ES6 Style Promises in Angular 1.3

by Pascal Precht on Dec 18, 2014, last updated on Aug 24, 2016
9 minute read

Angular Master Class in Houston

Join our upcoming public training!

Get a ticket

We mainly took a look at completely new features that come with the Angular 1.3 release until now. Things like ngModelOptions, Angular-hint or One-time Bindings are not just minor improvements, but rather real extensions to the framework. However, there have not only been significant new features added to the release, but also a ton of bug fixes and nice little additions that we might have overlooked. One of them is the ES6 streamlined promise API and today we gonna take a look what it brings to the table.

Asynchronous worlds with Promises

In order to understand what the new streamlined addition to the existing promise API means, we first have to make sure we’re all on the same page and know what promises are and how they’ve been implemented in Angular before. We don’t want to go in too much detail here though, since there are a ton of resources in the interwebs, but let’s take a very quick look at promises and move on then.

In just one sentence, a promise is an object that is used for deferred and asynchronous computations. So what does that mean? Well, in JavaScript we can have asynchronous code execution with, for example, callbacks. And with these things we’re able to execute some code once another execution that ran before is done without blocking the actual code execution context. We call this asynchronous.

Here’s an example:

onceDone(function () {
  // do something once `onceDone()` calls you
});

Here we have a function onceDone() that expects a function that is executed, once the onceDone() function is done with its work and it doesn’t block the rest of the code that might be there.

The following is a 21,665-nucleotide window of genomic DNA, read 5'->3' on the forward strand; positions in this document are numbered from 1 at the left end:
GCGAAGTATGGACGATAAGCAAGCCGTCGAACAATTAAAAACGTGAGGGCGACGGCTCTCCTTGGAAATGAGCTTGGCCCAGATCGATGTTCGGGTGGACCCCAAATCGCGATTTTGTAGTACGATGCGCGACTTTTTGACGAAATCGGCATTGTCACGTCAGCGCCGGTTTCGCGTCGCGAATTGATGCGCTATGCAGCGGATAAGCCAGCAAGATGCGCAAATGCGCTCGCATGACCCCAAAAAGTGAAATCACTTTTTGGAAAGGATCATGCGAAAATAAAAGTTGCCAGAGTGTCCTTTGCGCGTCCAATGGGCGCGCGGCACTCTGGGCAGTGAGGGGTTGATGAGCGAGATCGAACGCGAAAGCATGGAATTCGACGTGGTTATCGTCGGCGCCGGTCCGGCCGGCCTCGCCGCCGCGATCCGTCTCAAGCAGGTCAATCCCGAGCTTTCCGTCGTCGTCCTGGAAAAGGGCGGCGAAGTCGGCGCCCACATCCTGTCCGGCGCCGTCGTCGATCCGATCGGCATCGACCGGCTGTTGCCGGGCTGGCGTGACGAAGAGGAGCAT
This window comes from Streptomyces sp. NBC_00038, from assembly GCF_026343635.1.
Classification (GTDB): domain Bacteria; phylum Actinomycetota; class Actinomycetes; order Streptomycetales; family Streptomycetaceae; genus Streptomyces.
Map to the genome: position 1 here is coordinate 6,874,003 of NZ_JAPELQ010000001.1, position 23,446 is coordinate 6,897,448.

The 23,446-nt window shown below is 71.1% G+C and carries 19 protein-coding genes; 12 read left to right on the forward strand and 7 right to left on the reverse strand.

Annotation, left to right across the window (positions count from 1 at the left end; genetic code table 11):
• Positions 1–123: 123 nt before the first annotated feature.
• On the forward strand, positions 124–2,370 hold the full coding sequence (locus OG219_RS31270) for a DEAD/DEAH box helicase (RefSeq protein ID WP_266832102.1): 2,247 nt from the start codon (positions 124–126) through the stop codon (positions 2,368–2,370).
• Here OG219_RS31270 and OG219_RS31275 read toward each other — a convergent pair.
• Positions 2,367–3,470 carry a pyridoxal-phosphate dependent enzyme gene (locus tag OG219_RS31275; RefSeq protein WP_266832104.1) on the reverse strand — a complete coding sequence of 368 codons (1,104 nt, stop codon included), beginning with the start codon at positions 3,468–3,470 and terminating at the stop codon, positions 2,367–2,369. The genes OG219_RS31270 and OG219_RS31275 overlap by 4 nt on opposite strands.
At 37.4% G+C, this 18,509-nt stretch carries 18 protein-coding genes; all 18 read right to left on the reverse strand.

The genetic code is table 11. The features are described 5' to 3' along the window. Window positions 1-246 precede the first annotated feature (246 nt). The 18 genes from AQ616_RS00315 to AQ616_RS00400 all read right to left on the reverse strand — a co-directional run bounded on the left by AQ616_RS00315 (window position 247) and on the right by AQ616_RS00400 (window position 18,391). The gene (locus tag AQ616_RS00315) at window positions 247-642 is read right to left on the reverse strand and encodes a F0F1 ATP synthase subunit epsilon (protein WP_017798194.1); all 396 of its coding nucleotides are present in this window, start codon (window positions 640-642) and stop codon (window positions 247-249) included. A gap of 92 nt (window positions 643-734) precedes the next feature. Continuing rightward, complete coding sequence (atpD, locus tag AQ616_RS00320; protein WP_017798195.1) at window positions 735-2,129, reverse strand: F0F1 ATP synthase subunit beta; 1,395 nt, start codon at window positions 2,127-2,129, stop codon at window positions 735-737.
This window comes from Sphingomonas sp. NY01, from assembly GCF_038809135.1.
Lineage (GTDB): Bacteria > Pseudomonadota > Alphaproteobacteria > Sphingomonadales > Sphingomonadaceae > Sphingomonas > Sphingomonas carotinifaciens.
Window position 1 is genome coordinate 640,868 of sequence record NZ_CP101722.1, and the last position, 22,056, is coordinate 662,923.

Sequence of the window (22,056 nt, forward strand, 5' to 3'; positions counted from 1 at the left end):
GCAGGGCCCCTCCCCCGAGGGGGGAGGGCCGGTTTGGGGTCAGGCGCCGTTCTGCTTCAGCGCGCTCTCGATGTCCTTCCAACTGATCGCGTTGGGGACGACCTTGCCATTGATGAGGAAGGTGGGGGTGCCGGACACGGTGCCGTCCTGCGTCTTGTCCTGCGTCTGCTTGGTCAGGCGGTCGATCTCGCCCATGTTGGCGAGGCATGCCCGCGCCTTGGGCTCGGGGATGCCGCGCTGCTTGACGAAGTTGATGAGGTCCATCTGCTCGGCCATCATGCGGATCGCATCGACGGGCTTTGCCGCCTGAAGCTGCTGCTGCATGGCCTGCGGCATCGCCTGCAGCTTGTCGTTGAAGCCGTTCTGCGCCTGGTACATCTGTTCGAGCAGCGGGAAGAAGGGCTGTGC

Okay, that’s clear. But where and how come promises into play? There’s a scenario that JavaScript developers love to call “callback hell”. Callback hell is something that we have, when we nest a lot of functions in JavaScript that are asynchronous and have callbacks to be executed. Just take a look at the following code snippet.

onceDone(function (files) {
  files.forEach(function (filename, fileIndex) {
    filename.size(function (err, values) {
      values.width.forEach(function (value) {
        // ... and so on
      });
    });
  });
});

You get the idea right? While it is very common to have function calls that get a function callback, it can lead to very hard to get right code when we have to nest a lot of these. I recommend to head over to callbackhell.com to get a better picture, if things are still unclear.

We can get around this issue by defining named functions first, and pass just these as callbacks instead of using anonymous functions all the time, but it’s still not a very handy way to handle asynchronous JavaScript. And this is where promises come in.

Promises are a software abstraction or proxies, that make working with asynchronous operations much more pleasant. Coming back to our onceDone() function example, here’s what the code would look like if onceDone() used promises.

var promise = onceDone();

promise.then(function () {
  // do something once `onceDone` calls you
});

Looks very similar right? But there’s a huge difference. As you can see, onceDone() returns something that is a promise which we can treat as first-class objects. This promise holds the actual state of the asynchronous code that has been called, which can be fulfilled, rejected or pending. We can pass promises around and even aggregating them. That’s a whole different way of handling our asynchronous code.

What we also see, is that the promise has a method .then(). This method expects two parameters which are functions of which one gets called when the asynchronous execution was fulfilled and the other one when it was rejected.

var promise = functionThatReturnsAPromise();

promise.then(fulfilledHandler, rejectedHandler);

As I mentioned, we can aggregate them. .then() also returns a promise that resolves with the return value of the executed handler (fulfilled or rejected). That enables us to chain promises like this:

var promise = functionThatReturnsAPromise();

promise
  .then(fulfilledHandler, rejectedHandler)
  .then(doSomethingElse)
  .then(doEvenMore)
  .then(doThis);